As he stood in the road, shielding his eyes from the glare of the sun, the only sounds were the birds singing from their hiding places, the only movement a discarded paper bag nudged along by the breeze. No one came or went along the empty street. No cars rolled by, no children played.
Sebastian wasn’t sure how long he stayed there, gazing into the distance, thinking of nothing, but after what seemed like an age, the sound of a door banging open and jumble of raised voices startled him out of his reverie. Instinctively he scurried around the side of the old Post Office, much as he had hidden the previous night and peered through the wisteria that grew across the front of the building. Across the street, two houses up from the old school, three people emerged from a cottage. Two of them were men Sebastian hadn’t seen before, but he recognised the woman standing in the doorway. He couldn’t recall her name, but it was the woman who had come to see Mac at lunchtime. And she didn’t look happy.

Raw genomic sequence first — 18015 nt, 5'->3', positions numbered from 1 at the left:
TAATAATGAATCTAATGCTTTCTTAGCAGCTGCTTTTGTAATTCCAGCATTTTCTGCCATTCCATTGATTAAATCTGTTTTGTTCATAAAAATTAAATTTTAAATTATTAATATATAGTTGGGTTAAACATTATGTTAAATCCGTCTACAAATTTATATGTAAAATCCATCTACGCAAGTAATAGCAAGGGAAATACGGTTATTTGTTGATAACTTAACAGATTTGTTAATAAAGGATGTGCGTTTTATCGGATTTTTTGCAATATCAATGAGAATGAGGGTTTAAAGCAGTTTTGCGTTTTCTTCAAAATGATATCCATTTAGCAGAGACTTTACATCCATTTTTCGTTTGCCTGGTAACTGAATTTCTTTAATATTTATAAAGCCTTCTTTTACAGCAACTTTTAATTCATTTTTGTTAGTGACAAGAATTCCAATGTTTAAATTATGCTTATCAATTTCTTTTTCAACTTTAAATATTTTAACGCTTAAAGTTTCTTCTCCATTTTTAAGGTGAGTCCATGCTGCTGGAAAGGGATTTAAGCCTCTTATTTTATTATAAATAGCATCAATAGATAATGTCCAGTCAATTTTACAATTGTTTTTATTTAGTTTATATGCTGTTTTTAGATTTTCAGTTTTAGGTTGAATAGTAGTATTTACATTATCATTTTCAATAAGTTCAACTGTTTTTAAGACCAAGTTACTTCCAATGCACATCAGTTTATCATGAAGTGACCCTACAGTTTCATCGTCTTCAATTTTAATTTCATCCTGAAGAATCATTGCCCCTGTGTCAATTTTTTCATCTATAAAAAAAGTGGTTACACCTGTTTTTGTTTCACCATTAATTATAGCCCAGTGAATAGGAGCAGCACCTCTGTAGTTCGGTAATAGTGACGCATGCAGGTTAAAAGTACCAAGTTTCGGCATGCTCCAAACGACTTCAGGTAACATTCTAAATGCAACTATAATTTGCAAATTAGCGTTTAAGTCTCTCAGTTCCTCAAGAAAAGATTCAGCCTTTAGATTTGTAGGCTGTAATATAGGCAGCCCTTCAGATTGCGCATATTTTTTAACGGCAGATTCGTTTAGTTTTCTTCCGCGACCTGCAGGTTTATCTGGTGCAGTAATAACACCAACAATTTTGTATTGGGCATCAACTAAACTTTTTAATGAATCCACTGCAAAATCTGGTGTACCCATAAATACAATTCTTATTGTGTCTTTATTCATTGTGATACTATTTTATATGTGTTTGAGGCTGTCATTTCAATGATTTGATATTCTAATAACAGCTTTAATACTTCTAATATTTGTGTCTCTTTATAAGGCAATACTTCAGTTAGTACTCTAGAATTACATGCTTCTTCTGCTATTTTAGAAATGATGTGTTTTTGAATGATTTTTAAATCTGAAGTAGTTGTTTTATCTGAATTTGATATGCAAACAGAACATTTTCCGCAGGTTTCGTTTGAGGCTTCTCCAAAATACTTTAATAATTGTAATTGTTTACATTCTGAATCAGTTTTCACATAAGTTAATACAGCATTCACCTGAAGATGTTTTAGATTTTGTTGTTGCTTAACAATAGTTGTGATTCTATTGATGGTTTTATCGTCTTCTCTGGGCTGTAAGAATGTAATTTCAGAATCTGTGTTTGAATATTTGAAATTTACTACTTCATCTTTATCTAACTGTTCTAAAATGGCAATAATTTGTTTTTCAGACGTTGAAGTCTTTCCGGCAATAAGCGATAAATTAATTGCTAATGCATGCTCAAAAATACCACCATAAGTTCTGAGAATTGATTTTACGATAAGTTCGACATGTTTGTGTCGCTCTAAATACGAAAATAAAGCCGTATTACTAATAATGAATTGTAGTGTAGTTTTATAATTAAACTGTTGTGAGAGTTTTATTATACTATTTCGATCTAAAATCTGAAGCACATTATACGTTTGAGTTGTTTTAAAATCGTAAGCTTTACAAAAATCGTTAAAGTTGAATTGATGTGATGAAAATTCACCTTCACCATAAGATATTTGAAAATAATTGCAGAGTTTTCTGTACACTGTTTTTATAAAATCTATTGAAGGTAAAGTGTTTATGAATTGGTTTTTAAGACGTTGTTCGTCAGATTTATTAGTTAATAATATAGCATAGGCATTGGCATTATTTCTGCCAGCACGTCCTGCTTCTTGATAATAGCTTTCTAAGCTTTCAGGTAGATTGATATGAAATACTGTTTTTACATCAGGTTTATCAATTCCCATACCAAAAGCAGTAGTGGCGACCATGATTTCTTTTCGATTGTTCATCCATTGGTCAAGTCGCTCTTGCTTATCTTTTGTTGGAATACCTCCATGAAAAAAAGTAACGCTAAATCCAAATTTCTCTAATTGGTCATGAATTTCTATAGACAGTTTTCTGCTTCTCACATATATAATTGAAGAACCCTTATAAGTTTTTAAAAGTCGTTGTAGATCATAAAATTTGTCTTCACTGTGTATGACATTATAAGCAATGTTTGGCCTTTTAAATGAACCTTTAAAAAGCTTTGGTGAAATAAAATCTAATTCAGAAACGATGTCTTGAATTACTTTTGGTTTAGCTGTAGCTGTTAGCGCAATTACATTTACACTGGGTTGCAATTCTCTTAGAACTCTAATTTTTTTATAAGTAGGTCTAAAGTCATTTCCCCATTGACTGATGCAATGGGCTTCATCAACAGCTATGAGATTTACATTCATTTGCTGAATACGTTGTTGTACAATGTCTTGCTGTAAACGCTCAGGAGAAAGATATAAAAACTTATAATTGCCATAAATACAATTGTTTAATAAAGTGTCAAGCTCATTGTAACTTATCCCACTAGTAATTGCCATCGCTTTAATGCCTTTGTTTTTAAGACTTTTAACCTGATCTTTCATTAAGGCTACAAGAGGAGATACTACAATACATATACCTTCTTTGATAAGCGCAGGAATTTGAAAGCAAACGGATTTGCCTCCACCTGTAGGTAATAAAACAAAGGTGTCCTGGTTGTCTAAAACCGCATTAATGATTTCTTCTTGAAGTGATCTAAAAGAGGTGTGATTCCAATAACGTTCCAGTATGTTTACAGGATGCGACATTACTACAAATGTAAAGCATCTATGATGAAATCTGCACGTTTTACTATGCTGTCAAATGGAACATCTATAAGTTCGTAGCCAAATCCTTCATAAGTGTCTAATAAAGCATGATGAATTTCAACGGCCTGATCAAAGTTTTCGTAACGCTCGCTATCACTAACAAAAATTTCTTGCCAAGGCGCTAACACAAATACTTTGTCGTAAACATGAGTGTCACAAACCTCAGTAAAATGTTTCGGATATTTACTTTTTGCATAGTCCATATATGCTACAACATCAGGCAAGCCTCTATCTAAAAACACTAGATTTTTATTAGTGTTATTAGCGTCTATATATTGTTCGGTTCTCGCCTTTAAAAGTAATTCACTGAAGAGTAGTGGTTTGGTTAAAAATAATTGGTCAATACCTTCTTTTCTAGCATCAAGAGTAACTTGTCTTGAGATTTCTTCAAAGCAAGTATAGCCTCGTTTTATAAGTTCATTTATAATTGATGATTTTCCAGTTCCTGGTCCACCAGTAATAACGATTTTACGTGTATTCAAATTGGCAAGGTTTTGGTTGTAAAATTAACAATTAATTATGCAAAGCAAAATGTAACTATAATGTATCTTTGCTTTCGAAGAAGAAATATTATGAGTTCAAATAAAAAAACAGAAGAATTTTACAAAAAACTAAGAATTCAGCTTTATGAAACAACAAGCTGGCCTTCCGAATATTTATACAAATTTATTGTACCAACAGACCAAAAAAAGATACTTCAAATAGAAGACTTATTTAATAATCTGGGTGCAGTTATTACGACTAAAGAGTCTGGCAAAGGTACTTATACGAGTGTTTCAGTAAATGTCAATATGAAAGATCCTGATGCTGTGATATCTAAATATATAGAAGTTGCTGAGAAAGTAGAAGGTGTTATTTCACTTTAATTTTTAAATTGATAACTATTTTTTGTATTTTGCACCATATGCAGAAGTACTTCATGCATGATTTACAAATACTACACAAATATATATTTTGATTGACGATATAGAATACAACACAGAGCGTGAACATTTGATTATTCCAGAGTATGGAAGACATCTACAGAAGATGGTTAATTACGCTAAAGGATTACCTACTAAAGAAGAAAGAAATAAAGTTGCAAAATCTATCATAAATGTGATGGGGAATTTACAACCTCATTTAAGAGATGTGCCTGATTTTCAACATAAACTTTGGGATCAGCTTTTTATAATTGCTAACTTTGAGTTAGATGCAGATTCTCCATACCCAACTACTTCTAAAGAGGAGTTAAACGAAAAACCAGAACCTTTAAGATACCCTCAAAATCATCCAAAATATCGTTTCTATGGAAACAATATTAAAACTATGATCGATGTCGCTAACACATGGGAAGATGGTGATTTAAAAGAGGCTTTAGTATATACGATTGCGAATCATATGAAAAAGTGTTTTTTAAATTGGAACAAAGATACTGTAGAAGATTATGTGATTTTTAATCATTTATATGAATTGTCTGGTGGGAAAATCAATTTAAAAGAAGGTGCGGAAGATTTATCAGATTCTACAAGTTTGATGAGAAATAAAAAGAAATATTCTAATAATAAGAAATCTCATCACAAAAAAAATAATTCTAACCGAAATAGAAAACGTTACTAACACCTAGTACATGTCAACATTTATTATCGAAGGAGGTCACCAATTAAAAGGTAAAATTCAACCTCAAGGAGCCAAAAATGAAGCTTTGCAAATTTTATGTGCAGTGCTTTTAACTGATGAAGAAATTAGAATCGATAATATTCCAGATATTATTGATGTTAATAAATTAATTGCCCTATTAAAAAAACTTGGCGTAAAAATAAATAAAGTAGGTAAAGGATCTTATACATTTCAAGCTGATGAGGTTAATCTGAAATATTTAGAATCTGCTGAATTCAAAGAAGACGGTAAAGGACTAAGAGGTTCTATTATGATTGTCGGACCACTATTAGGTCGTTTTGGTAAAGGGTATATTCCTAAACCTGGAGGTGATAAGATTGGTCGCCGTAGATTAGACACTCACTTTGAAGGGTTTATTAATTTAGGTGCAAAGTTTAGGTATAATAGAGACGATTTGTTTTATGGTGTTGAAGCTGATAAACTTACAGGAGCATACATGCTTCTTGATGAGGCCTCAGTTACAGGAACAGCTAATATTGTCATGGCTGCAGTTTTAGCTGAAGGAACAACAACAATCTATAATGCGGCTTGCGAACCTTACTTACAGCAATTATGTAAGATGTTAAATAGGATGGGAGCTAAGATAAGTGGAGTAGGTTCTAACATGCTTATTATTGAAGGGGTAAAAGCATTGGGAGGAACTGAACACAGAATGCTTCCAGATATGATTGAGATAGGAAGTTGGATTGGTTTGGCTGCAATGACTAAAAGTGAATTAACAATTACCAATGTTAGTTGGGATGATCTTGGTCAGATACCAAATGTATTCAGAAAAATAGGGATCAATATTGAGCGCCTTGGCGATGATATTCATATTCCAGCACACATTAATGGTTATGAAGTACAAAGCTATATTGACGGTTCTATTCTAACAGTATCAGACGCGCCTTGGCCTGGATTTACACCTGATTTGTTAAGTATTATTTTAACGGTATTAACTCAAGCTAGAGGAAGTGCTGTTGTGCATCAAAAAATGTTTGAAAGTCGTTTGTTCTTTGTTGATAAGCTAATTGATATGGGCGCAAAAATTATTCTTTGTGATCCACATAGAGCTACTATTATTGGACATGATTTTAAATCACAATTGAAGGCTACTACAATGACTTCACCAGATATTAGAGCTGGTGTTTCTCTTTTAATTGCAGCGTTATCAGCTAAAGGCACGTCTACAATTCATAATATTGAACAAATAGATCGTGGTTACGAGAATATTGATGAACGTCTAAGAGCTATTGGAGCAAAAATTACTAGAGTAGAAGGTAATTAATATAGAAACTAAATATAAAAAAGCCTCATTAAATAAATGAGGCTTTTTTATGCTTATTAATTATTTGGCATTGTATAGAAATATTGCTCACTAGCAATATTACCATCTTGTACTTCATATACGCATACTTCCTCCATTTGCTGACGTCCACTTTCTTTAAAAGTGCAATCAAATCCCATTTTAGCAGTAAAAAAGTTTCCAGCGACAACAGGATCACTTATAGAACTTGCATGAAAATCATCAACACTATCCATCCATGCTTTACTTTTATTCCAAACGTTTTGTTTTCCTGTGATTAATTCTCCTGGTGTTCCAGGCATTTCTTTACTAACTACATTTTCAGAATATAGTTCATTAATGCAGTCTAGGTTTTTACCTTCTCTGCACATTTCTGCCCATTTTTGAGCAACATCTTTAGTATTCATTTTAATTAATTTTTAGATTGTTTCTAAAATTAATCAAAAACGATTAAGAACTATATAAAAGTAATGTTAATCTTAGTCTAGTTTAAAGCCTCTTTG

‘Well, I don’t know what you expect me to do about it at such short notice,’ she said, her voice clipped and angry, making it sound even more posh than earlier. ‘What am I supposed to do now?’
One of the men, who had an impressive set of side whiskers and was clutching a cloth hat in his hands, spoke though he addressed his comments to her feet. ‘Sorry, Mrs Farley.’ Yes, that was her name – Sebastian remember now. ‘But there’s nothing to be done about it. I came to tell you soon as it happened.’
‘Can’t you take better care of your beasts, man?’ said Mrs Farley, unmoved by the man’s words. ‘Especially with the fayre only three days away.’
‘Something’ll come up,’ said the other man, younger than the first and sporting a less commanding display of facial hair. He didn’t have a hat. ‘Always does.’